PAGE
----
NASA’s Spitzer scopes out huge asteroid smashup. And just misses it.
When Spitzer Space Telescope captured the billowing aftermath of a colossal asteroid smashup 1,200 light-years away, scientists realized they were watching a scene much like the one that played out billions of years ago in our own solar system.
They had a front-row seat to Earth-like planet formation. And it wasn’t pretty.
“Rocky-planet formation is a messy process,” said Kate Su, an astronomer at the University of Arizona and coauthor of a new study in the journal Science.
The Milky Way is believed to have started with a cloud of gas and dust, wherein stars formed, then planets around them. At first these planets were balls of dust and rock, formed by accretion. Those chunks eventually became large enough that their gravity fields attracted more material. Then they grew even larger.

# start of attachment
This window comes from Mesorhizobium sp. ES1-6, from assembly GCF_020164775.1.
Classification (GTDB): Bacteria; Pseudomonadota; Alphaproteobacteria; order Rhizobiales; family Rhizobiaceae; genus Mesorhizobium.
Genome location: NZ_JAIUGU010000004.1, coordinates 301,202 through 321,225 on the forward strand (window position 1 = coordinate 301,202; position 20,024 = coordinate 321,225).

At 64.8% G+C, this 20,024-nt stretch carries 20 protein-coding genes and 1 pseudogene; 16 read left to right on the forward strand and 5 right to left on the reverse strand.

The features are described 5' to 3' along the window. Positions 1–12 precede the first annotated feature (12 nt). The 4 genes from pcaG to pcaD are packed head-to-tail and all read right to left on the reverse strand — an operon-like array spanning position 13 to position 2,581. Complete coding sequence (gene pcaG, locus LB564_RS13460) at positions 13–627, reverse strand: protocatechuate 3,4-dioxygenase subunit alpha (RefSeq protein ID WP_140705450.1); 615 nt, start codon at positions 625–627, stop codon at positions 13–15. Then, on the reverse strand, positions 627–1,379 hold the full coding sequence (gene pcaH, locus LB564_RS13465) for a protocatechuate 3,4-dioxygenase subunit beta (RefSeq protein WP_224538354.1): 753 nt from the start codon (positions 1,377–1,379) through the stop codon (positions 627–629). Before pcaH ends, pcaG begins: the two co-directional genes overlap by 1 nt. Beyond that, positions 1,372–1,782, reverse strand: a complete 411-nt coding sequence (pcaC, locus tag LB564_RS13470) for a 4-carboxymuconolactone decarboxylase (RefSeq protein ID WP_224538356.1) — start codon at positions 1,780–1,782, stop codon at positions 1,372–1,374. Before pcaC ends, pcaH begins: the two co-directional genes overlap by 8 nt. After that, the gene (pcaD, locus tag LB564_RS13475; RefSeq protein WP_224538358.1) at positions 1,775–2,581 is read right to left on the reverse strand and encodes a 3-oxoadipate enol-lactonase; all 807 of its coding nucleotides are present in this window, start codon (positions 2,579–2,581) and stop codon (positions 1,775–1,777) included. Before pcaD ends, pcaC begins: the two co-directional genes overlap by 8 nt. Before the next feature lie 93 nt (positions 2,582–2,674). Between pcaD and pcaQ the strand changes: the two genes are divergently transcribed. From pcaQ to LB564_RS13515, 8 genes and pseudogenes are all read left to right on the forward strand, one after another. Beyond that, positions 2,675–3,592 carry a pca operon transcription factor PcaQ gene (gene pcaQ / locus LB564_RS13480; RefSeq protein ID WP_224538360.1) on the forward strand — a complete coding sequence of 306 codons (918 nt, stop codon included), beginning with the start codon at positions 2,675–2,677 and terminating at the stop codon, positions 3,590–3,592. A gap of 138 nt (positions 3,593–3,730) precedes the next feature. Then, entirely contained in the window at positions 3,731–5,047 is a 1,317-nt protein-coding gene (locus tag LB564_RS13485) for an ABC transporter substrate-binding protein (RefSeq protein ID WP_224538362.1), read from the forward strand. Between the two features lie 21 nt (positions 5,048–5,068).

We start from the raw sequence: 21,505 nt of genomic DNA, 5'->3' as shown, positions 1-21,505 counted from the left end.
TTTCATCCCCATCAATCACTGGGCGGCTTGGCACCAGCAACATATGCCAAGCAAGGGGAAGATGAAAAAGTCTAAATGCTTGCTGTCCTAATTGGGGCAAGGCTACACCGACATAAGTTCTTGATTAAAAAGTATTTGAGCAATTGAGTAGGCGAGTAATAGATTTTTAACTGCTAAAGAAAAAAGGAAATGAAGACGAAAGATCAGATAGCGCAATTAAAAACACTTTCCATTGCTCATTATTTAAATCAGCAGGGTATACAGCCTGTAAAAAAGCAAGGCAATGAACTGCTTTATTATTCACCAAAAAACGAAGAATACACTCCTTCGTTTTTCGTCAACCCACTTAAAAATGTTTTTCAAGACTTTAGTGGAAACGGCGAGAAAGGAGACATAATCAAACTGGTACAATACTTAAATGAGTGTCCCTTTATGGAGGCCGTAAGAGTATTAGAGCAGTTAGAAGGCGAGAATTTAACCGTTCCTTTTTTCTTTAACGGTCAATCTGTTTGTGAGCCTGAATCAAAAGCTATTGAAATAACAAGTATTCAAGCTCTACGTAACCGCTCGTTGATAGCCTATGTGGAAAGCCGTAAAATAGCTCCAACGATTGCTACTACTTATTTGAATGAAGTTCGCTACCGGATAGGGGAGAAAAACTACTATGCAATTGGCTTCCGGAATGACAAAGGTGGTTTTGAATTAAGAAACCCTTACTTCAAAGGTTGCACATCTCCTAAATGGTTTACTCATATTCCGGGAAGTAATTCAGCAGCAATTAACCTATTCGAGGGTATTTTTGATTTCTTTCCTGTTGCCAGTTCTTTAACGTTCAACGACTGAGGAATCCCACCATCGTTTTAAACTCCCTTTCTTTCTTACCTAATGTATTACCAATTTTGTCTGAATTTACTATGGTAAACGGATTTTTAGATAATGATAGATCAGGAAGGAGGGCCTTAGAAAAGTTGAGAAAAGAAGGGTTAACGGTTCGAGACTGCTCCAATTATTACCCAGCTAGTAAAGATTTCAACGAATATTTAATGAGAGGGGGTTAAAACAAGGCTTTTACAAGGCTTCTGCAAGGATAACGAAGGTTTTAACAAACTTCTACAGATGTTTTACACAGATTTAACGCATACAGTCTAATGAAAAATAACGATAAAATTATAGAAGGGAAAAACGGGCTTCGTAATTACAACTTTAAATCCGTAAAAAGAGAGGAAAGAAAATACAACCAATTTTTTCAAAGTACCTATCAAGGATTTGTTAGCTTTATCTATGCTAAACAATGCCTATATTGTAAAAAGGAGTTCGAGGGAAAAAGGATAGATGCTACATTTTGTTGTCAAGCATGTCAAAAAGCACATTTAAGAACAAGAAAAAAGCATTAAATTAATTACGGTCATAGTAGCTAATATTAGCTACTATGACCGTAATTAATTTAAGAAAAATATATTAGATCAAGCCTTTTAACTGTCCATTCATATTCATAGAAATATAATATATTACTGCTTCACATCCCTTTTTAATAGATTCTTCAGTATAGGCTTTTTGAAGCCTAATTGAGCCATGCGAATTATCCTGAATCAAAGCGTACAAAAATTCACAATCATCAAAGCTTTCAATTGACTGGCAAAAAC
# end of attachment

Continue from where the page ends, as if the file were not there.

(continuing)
Earth-like planets form when such asteroid-sized “planetary embryos” begin smashing into one another, Su told the Los Angeles Times. And it’s just such a collision that occurred to star NGC 2547-ID8, in the Vela constellation.
Wow. It’s just too bad researchers were looking the other way when the really good stuff happened.
“Yes,” Su acknowledged, “we think the smashup occurred when Spitzer could not look at this star.”
Scientists had been tracking the young star since May 2012. Sometimes daily. They saw promise in the dusty 35-million-year-old object for large, ongoing asteroid impacts. And they wanted to catch one in action.
But for about five months -- from August 2012 to January 2013 -- our sun got in the way. When Spitzer could track the star again, researchers were astounded. They saw what they called the wreckage of a huge collision. The star was surrounded by a massive surge of fresh dust, its grains the size of fine sand.
They began tracking the changes. They may not have caught the smashup, but they still had something special. This marks the first time, NASA says, that scientists have had information from before and after such a planetary system collision.
Su said scientists would continue to use Spitzer to monitor this star and other young stars that “show signs of active collisions” for further dramatic data, for an even clearer window to Earth’s past.
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